• Support- prevents the heavier parts of your body from sinking into the mattress, which can lead to poor spine alignment and ultimately discomfort and pain
  • Conformity- shapes itself to the contours of your body to provide uniform support for better comfort
  • Weight dispersion- evenly distributes support to prevent excess pressure on a few areas of the body, helping prevent pain
  • Motion separation- helps prevent you from being disturbed, such as when your bedtime partner moves in his or her sleep
Quality pillow:

A supportive mattress is only half of the battle. To fully achieve proper support and correct alignment of your head and neck, you also need a quality pillow.

 Without a quality pillow, your spine may be aligned but your neck won’t be. This can make you susceptible to neck pain, which will rob you of sleep.

 For the correct support and alignment from head to toe, think of your mattress and pillow as a “system,” and choose a pillow that works with your mattress to offer the right amount of support plus the correct shape for your head and body type and the way you sleep.

CHECK OUT our Perfect Pillows®.  Suiting all sleeping styles – stomach, side or back and all comfort levels – soft, medium or firm they are height customisable.  They also include our Miracle Layer™ ensuring a healthier night’s sleep with protection for allergens.

Proper sleep environment:

Maintaining the correct indoor temperature and humidity is vital for comfortable sleep, regardless how you feel. Typically, you should keep your indoor humidity between 30% and 50%, with the ideal ambient temperature for falling asleep in the high teens – between 15°C and 20°C.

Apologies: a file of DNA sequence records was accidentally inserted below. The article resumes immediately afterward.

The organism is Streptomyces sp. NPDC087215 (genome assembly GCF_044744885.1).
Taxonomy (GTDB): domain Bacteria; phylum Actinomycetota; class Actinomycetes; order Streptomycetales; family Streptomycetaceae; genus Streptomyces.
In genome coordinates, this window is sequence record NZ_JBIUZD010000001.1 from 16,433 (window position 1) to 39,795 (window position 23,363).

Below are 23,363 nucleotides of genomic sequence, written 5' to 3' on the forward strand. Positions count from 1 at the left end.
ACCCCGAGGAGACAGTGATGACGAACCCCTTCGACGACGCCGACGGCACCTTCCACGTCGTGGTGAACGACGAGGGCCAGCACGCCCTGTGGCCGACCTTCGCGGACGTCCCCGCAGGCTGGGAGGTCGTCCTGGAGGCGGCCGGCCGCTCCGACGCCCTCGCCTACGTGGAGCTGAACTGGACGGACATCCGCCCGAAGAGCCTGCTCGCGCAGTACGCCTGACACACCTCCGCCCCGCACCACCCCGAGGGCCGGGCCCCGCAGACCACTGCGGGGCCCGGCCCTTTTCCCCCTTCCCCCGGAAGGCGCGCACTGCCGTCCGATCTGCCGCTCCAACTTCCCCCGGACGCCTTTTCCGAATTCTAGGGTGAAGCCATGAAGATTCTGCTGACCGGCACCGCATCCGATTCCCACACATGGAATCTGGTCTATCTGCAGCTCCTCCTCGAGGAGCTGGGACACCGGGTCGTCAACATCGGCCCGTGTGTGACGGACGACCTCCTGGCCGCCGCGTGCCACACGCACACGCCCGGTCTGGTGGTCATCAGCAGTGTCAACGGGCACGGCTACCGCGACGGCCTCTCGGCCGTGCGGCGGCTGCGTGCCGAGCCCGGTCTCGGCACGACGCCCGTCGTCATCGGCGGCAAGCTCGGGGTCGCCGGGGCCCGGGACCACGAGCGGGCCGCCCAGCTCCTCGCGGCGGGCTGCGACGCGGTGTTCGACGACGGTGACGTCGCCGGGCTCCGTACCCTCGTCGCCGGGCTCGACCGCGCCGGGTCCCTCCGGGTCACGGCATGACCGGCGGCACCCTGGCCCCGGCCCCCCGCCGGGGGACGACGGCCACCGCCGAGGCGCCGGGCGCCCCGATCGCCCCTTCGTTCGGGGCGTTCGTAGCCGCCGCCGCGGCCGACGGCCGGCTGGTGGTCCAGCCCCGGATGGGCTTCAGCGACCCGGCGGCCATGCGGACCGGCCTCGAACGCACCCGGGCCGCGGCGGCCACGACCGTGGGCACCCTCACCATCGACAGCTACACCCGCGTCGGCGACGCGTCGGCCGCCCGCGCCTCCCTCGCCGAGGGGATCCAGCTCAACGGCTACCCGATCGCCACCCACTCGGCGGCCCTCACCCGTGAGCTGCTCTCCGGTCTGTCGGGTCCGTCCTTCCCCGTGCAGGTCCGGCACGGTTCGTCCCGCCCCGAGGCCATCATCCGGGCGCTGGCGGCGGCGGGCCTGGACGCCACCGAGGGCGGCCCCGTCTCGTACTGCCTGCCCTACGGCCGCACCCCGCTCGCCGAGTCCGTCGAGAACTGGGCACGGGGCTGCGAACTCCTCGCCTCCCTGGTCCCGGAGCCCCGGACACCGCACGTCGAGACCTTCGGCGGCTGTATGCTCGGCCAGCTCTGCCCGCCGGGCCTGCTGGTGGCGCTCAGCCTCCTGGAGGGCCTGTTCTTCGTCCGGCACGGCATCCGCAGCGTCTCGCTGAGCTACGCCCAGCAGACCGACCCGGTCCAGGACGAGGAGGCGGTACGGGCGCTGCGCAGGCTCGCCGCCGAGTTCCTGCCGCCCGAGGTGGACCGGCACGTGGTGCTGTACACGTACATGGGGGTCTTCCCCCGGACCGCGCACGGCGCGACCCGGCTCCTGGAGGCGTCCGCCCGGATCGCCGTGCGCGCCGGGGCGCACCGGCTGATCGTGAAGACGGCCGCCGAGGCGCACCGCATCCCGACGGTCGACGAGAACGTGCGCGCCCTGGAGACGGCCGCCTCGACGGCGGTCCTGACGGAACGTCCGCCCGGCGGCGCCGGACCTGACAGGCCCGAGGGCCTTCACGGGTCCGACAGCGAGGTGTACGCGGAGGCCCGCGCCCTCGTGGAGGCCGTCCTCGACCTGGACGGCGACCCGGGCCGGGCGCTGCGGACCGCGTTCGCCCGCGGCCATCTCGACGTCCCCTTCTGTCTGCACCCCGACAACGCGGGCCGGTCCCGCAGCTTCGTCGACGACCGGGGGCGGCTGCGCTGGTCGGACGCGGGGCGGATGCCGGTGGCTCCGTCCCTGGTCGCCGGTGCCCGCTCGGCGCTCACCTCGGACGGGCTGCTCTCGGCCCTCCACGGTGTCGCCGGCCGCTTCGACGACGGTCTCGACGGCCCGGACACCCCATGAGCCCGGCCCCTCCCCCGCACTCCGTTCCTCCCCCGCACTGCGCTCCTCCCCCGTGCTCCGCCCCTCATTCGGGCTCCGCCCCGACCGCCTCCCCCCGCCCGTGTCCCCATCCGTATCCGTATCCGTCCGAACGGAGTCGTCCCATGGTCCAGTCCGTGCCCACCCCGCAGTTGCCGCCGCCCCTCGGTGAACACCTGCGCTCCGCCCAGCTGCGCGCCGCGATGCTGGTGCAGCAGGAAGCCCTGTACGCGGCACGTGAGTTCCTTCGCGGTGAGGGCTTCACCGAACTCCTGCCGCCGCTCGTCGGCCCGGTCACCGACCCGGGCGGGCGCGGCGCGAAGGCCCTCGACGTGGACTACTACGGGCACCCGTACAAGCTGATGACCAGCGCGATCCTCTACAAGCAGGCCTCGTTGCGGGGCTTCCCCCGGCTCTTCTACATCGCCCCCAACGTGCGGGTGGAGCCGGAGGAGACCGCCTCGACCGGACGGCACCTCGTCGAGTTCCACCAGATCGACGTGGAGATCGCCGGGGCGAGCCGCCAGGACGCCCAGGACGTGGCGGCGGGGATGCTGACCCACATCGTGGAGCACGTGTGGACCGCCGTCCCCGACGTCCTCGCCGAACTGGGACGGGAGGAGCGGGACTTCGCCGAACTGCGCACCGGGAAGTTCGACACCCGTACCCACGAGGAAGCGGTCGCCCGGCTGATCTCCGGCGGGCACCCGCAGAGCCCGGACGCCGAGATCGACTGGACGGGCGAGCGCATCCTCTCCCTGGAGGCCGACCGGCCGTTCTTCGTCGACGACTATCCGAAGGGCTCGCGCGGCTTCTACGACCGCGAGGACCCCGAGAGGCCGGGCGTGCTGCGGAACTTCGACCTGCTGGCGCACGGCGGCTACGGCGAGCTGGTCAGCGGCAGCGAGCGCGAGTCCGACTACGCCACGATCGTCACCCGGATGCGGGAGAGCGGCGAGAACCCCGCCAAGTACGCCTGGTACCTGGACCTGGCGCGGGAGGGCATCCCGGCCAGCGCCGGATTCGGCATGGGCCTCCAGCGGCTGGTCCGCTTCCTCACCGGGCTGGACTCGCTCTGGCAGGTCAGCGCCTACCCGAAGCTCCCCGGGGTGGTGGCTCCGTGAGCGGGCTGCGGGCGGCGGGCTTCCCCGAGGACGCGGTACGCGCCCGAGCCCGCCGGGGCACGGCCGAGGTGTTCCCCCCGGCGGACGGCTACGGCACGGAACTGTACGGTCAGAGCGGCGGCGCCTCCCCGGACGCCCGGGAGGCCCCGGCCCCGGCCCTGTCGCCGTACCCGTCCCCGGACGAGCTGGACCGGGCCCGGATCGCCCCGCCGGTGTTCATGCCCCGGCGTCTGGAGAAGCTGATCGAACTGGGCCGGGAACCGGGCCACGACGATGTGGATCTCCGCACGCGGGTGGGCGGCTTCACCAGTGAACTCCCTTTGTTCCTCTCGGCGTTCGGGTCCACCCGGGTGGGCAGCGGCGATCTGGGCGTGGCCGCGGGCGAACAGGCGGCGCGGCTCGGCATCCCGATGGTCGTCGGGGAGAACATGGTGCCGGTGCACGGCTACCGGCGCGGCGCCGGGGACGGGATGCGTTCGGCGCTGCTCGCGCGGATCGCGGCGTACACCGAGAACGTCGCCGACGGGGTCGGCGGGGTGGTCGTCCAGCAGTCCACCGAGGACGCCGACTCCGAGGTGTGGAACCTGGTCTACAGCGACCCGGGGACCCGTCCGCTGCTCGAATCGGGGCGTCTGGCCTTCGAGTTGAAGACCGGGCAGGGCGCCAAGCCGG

Management of perspiration:

We’ve all experienced the discomfort of breaking into a sweat when we were sick. Thankfully, this is typically good news since it may be the start of your fever subsiding and you getting back to normal. To maintain as much comfort as possible, you can choose sheets that have moisture wicking properties.  We recommend Tencel® sheeting. 

You also don’t want your perspiration seeping through to the mattress or pillows causing yellowing.   

You can ensure this does not occur by using Protect-A-Bed® mattress and pillow protectors with their Miracle Layer® which although breathable for a comfortable night’s sleep ensures perspiration, skin flakes and other spills don’t penetrate your mattress and pillows

Allergen-free bed:

With all the coughing and sneezing you endure when you’re sick, the last thing you need is a bunch of allergens adding insult to injury.

Your bed, if left unprotected, can expose you to a wide range of allergens including dust mites (which is one of the most common causes of asthma and allergies), mould and bacteria.

What lives in an unprotected mattress.

 Also acting as an allergen barrier the Protect-A-Bed® Miracle Layer® will protect you and your family from any dust mite, mould and bacteria present in your mattress or pillows whilst also preventing any flu germs infecting your mattress or pillows.  

 The best news here is that practically all of these improvements can enhance sleep quality when you aren’t sick, helping to prevent illness in the first place.

 We’re confident these tips will help improve the quality of your sleep this winter…giving you a leg up on cold and flu season!

 Article adapted from a Blog by Protect-A-Bed® USA

September 17, 2017

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September Dementia Awareness Month

(Image Alzeheimer's Australia)

September is Dementia Awareness Month, an annual event held in September and organised by  Alzheimer’s Australia with support from the Australian Government. 

Although most Australian's know very little about dementia, which causes a progressive decline in ones cognitive ability including memory, physical functioning, social skills and rationality, it affects 413,000 people of varying ages as well as their families, friends and carers. 

Dementia is the term used to describe the symptoms of a large group of illnesses which cause a progressive decline in a person’s cognitive ability. It is a broad term used to describe a loss of memory, intellect, rationality, social skills and physical functioning. 

Some statistics, as stated in Alzheimer's Australia's  Dementia Awareness Month Media and Communications Toolkit.

  • There are more than 413,106 Australians living with dementia (184,868 (45%) males and 228,238 (55%) females).